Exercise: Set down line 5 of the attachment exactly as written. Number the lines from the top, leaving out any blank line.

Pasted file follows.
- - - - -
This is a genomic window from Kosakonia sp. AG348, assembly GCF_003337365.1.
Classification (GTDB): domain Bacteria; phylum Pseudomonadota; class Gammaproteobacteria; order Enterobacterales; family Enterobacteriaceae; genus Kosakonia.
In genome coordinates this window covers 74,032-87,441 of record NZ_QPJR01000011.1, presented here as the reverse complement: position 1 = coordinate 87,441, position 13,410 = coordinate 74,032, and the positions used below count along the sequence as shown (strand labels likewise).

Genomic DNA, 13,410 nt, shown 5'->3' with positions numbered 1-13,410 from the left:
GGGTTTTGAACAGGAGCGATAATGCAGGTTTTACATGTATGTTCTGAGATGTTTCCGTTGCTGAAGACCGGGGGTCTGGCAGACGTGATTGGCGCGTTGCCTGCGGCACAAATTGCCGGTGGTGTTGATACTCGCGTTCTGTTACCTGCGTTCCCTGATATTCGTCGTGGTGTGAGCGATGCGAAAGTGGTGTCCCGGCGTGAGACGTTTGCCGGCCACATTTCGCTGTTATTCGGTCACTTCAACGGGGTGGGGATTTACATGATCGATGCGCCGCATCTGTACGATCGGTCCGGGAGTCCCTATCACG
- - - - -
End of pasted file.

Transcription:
GGGTTTTGAACAGGAGCGATAATGCAGGTTTTACATGTATGTTCTGAGATGTTTCCGTTGCTGAAGACCGGGGGTCTGGCAGACGTGATTGGCGCGTTGCCTGCGGCACAAATTGCCGGTGGTGTTGATACTCGCGTTCTGTTACCTGCGTTCCCTGATATTCGTCGTGGTGTGAGCGATGCGAAAGTGGTGTCCCGGCGTGAGACGTTTGCCGGCCACATTTCGCTGTTATTCGGTCACTTCAACGGGGTGGGGATTTACATGATCGATGCGCCGCATCTGTACGATCGGTCCGGGAGTCCCTATCACG